With Due Respect

What Alvarez wants, Alvarez gets

As expected, the two leaders of Congress, Senate President Aquilino Pimentel III and House Speaker Pantaleon Alvarez, agreed to change our Charter (Cha-cha) via a constituent assembly (Con-ass).

Significant differences. Significantly, however, they disagreed on the timeline and the voting procedure. On the timeline, Pimentel wants the Con-ass to begin now to last till the end of 2018 and to hold the plebiscite together with the midterm polls in May 2019.


This proposal implies that the midterm elections will proceed. It will give the Con-ass over a year to finish its work. The 1986 Constitutional Commission, working full time daily, took about a year to complete the 1987 Charter, including its ratification.

In contrast, Alvarez wants the Con-ass to fast-track its work and to have the draft constitution voted upon in a plebiscite to coincide with the barangay elections in May this year.


On the voting procedure, the Senate President believes each chamber should vote separately, as they do in passing ordinary legislation. In this manner, the senators would have tremendous leverage because the three-fourths vote—or, to be exact, 18 of them—must conform to the new charter. The Speaker is for a joint vote.

SC’s key role. As I wrote in this space last Sunday, the key to speedy Cha-cha is to ask the Supreme Court for a swift decision on whether the two chambers shall vote separately or jointly.

Briefly, shorn of legalese, those who agree with Alvarez will rely on verba legis, or on the plain meaning of the constitutional text, which simply says, “Congress, upon a vote of three fourths of all its Members,” may propose revisions to the Constitution. In its other provisions, the Charter uses the word “separate” whenever separate voting is required. But in constitutional revisions, it is silent.

On the other hand, those who disagree with Alvarez (among them retired chief justice Reynato S. Puno and retired justice Vicente V. Mendoza, who both testified in the House hearings on the subject) cite the proceedings of the 1986 Constitutional Commission which show the framers’ clear intent for separate voting.

How will the Supreme Court decide? The intelligent, law-school answer requires research on the legal philosophy of each of the 15 members of the tribunal. It is necessary to read the mind of each justice and discover how he/she interpreted in prior decisions and opinions—via verba legis or via legislative intent? In any event, I believe the answer deserves a future column.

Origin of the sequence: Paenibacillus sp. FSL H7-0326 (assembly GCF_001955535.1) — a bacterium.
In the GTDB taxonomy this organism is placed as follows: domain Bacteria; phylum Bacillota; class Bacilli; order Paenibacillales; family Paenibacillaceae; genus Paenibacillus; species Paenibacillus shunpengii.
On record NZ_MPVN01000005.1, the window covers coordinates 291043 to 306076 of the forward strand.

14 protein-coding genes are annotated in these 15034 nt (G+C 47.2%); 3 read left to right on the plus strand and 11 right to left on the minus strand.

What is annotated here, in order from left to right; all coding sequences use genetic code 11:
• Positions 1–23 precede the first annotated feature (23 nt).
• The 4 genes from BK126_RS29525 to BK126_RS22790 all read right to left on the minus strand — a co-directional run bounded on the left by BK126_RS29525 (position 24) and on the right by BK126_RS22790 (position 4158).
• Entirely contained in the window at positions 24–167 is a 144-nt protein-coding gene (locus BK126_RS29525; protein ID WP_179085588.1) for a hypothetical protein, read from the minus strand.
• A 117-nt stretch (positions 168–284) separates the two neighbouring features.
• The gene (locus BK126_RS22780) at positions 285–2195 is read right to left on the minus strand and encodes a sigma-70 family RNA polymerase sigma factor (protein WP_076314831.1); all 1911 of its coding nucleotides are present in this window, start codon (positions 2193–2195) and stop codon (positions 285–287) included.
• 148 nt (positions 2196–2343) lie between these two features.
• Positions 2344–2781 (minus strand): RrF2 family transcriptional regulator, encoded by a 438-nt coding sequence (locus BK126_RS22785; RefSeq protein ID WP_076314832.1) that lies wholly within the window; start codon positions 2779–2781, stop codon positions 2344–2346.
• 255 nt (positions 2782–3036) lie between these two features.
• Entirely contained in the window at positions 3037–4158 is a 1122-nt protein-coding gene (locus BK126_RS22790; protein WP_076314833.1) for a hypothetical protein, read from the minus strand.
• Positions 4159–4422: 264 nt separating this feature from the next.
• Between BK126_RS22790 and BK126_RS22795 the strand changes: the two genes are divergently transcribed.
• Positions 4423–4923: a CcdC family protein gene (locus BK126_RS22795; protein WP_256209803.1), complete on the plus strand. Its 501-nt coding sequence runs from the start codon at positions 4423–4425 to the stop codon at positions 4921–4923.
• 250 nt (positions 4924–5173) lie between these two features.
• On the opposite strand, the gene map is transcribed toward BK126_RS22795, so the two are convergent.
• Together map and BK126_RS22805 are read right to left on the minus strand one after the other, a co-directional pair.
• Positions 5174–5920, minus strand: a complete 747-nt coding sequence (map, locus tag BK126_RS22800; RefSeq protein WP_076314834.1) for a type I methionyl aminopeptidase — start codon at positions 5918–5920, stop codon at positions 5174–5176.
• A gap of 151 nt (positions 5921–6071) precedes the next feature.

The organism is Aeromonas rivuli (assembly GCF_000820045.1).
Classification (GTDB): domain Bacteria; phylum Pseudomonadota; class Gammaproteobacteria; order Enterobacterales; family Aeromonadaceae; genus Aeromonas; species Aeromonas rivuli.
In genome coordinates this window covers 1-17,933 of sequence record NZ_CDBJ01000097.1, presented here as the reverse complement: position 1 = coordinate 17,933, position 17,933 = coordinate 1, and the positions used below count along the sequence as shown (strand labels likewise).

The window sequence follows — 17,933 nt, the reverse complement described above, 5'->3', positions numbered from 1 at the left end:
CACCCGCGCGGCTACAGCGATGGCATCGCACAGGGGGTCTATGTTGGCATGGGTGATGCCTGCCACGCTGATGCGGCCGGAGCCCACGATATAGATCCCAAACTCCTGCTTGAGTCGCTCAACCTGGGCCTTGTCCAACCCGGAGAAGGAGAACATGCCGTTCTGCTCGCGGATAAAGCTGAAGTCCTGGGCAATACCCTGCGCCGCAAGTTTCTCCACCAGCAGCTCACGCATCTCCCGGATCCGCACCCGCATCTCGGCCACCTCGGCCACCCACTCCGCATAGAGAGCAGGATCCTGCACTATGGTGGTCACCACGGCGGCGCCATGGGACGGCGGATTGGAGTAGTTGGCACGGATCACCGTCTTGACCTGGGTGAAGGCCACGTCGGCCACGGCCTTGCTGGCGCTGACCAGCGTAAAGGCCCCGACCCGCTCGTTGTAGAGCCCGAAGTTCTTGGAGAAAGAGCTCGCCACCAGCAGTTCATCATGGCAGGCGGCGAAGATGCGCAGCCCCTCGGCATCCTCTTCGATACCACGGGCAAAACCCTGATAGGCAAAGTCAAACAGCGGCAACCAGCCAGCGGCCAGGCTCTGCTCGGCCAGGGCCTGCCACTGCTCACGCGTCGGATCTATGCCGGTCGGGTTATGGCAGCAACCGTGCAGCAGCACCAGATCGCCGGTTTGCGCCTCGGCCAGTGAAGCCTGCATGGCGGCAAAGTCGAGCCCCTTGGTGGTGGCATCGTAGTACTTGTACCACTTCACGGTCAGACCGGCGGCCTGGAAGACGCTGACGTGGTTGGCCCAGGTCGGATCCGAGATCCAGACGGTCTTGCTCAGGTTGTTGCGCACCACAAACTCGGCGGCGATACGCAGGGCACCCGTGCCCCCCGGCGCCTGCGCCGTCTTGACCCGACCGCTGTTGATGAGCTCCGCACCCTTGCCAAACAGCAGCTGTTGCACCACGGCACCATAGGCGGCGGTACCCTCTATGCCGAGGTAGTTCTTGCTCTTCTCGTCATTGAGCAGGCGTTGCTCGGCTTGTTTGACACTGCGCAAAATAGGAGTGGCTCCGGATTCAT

Four hurdles. Meanwhile, let me summarize four hurdles to speedy Cha-cha. The first is the “thinking” Senate, which, according to Sen. Panfilo Lacson, cannot be dictated upon, not even by the President. The senators will not agree to decide in only three months. Neither will they assent to joint voting, especially if the Con-ass would abolish the Senate.

The second is the Supreme Court, which may not go along with a joint vote. But if it does, the first obstacle would be simultaneously hurdled.


The third is the lack of popular support for federalism. The latest opinion surveys show either ignorance of or objections to it. Verily, the proposal is still vague and complicated. Of the several models floated, none has gained traction. If at all, they merely added to the confusion.

For this and other reasons, the alternative for a speedy Con-ass may be to install only the parliamentary system and to retain all other provisions of the 1987 Charter. Thereafter, the proponents, if warranted, can revive the move for federalism. The parliamentary system has the advantage of having been lengthily discussed in two prior Cha-cha attempts.

The fourth: The 1987 Charter requires the plebiscite to “be held not earlier than sixty days nor later than ninety days after the approval of such amendment or revision.” Can the speedy Con-ass comply with this tough timeline?

At bottom, whose Con-ass train will prevail—Pimentel’s one-year sleeper voting separately, or Alvarez’s three-month express voting jointly? I am not a politician to make a credible guess, but my politician-friends say that, based on his track record as Speaker, what Alvarez wants, Alvarez gets.

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TAGS: Aquilino Pimentel III, artemio v. panganiban, charter change, constituent assembly, Pantaleon Alverez, With Due Respect
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